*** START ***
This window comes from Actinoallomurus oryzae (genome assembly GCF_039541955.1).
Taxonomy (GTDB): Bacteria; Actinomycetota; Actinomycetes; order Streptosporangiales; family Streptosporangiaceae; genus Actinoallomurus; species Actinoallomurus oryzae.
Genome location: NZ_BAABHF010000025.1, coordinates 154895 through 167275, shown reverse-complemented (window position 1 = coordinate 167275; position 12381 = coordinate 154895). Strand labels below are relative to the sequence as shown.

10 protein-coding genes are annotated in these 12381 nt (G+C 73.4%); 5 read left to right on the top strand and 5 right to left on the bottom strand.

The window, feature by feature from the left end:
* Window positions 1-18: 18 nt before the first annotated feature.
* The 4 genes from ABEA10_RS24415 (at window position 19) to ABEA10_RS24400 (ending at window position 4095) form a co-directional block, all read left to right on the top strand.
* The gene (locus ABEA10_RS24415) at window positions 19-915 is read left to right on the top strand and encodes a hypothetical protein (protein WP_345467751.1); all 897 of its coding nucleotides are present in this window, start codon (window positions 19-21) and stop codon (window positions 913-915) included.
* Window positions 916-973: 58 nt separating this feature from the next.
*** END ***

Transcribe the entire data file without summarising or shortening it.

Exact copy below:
This window comes from Actinoallomurus oryzae (genome assembly GCF_039541955.1).
Taxonomy (GTDB): Bacteria; Actinomycetota; Actinomycetes; order Streptosporangiales; family Streptosporangiaceae; genus Actinoallomurus; species Actinoallomurus oryzae.
Genome location: NZ_BAABHF010000025.1, coordinates 154895 through 167275, shown reverse-complemented (window position 1 = coordinate 167275; position 12381 = coordinate 154895). Strand labels below are relative to the sequence as shown.

10 protein-coding genes are annotated in these 12381 nt (G+C 73.4%); 5 read left to right on the top strand and 5 right to left on the bottom strand.

The window, feature by feature from the left end:
* Window positions 1-18: 18 nt before the first annotated feature.
* The 4 genes from ABEA10_RS24415 (at window position 19) to ABEA10_RS24400 (ending at window position 4095) form a co-directional block, all read left to right on the top strand.
* The gene (locus ABEA10_RS24415) at window positions 19-915 is read left to right on the top strand and encodes a hypothetical protein (protein WP_345467751.1); all 897 of its coding nucleotides are present in this window, start codon (window positions 19-21) and stop codon (window positions 913-915) included.
* Window positions 916-973: 58 nt separating this feature from the next.